Interview with Sam Miller, President of the Lower Manhattan Cultural Council
Sam Miller, President of Lower Manhattan Cultural Council, sheds some light on his artistic choices and future cultural exchanges in an interview with Nicole Birmann Bloom, Program Officer, Dance and Theater at the Cutlural Services of the French Embassy.
Nicole Birmann Bloom (N.B.B.): When did you meet Emmanuelle Huynh and what interested you in her work and in this specific performance?
Sam Miller (S.M.): I met Emmanuelle about two years ago when she came to New York to discuss her ideas for a new piece that would involve NYC-based collaborators. Then I saw her amazing performance, A VIDA ENORME/ÉPISODE 1, at Danspace in May 2014. After further discussions with Emmanuelle we agreed that it would be fantastic if Lower Manhattan Cultural Council (LMCC) could present this new piece, which became Cribles/Wild Governors in the 2015 River To River Festival. The fact that we were able to provide residency support for the development of “Cribles” and that the work connects to NYC as both a site (on the bucolic Governors Island) and via collaborative relationships makes it an exciting project for our Festival. Additionally, I’m pleased to say that Eiko Otake, another River To River artist has been working with Emmanuelle and we will invite audiences to an artist talk with the two choreographers on June 28.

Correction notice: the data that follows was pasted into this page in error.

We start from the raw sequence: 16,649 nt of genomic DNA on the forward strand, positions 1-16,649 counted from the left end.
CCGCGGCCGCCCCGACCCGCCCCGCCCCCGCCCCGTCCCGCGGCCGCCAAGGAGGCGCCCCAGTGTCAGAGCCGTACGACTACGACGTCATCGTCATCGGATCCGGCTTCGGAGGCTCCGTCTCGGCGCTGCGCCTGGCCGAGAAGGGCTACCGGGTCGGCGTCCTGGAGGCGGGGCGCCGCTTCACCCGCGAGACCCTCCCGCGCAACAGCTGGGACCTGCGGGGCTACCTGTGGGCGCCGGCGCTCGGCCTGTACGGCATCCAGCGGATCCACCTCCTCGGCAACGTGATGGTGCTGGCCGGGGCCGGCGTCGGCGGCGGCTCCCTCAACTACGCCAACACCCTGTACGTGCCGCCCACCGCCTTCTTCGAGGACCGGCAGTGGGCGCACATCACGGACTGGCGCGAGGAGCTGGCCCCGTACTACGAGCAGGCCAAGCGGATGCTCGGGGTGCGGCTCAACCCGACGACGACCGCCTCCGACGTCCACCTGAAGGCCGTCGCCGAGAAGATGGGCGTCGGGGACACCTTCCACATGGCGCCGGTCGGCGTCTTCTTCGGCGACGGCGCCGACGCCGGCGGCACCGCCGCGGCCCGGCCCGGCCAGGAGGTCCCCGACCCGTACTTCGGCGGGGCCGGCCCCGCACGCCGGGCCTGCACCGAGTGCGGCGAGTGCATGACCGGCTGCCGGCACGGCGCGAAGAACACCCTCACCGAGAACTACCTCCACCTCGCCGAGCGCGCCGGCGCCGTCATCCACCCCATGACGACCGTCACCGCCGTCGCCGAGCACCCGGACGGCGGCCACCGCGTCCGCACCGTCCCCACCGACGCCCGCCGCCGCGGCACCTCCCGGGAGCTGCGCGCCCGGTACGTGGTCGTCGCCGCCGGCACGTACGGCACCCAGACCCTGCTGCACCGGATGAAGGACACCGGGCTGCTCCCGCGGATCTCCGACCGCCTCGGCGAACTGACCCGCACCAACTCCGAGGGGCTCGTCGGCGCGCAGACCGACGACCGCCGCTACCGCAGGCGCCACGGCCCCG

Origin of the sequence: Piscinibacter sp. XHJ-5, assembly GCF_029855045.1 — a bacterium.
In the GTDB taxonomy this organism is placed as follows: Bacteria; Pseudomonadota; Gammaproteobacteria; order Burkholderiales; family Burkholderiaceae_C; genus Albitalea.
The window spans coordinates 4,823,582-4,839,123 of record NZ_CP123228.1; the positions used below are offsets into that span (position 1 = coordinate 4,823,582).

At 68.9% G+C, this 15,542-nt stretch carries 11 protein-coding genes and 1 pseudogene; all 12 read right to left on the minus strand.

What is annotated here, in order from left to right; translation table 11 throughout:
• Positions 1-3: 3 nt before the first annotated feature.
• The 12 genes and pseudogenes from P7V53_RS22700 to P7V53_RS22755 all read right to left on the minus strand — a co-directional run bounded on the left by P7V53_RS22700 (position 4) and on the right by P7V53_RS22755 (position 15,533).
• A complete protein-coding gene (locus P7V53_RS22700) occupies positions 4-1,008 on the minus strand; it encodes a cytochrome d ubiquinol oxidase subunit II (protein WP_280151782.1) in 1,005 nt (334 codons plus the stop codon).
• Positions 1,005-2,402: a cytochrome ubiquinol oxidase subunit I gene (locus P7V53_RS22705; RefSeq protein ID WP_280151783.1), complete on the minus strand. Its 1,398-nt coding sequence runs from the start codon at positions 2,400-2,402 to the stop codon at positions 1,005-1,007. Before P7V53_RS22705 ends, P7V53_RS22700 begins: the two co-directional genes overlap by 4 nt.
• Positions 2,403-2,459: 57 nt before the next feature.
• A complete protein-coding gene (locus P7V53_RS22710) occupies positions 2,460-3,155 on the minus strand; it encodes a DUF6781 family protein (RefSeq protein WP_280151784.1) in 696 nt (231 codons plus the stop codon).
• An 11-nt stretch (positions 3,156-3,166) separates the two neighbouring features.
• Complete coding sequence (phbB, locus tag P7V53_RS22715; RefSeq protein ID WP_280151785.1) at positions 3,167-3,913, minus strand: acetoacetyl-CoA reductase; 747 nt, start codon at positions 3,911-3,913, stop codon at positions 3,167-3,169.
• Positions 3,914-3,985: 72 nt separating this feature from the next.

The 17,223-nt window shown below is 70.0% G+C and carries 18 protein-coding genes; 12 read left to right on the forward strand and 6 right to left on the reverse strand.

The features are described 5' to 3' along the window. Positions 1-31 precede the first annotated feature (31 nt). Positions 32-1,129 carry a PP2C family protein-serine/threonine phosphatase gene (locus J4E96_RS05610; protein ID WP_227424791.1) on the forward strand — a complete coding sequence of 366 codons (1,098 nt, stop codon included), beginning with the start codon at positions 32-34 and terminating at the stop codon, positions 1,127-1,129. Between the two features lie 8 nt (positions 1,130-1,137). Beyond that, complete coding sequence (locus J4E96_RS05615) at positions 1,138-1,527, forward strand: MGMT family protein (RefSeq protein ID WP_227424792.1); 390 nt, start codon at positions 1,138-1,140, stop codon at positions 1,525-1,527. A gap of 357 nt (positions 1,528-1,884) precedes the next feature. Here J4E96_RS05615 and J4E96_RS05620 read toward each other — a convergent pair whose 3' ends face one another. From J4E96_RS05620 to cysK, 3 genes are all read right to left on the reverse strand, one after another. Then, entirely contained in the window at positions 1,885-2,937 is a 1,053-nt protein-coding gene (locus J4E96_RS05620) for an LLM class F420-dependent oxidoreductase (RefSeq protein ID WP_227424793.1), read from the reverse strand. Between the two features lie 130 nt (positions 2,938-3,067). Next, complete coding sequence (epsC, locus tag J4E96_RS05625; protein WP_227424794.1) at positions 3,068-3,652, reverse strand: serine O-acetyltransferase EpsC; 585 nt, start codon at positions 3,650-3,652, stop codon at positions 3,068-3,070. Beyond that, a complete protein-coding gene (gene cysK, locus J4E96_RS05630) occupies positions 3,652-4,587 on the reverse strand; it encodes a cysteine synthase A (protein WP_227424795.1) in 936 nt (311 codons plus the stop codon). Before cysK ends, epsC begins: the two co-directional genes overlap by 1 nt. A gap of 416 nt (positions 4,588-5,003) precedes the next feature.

N.B.B.: Could you describe these exchanges with France, their place in the mission of LMCC, and potential plans for other international relationships?
S.M.: In my work over the last 25 years, at Jacob’s Pillow, NEFA, and now LMCC, I have been committed to multi-year, reciprocal relationships between choreographers from the US and other countries with a consistent emphasis on an exchange between artists from France and the US.
LMCC is, in many ways, ideally suited to deepen and advance these exchanges. Our combination of artist residencies and public engagement programs allows us to facilitate an exchange of ideas, a sharing of creative process, and the presentation of finished work. This kind of layered dialogue, both artist-to-artist and artist-to-audience is central to our mission. We hope that our work with artists including both Emmanuelle Huynh and Emmanuelle Vo Dinh and other partners in France including the Mairie de Paris, and our festival colleague Frederic Bonnemaison at Entre Cour et Jardins will serve as examples for ongoing work with France and with other strategic international partners.
N.B.B.: What would you suggest to reinforce and improve international exchanges?
S.M.: It is labor and costs intensive work for artists and organizations, particularly in dance and contemporary performance, to engage in sustained, thoughtful exchange projects. It is hard to develop and maintain the capacity, human and financial, to fully realize these projects and the opportunities that they provide. This is not news. For example, in the US, we should improve the lacking policy and capital framework required to effectively promote and support the exchange of artists and their ideas across borders, culture, and traditions.
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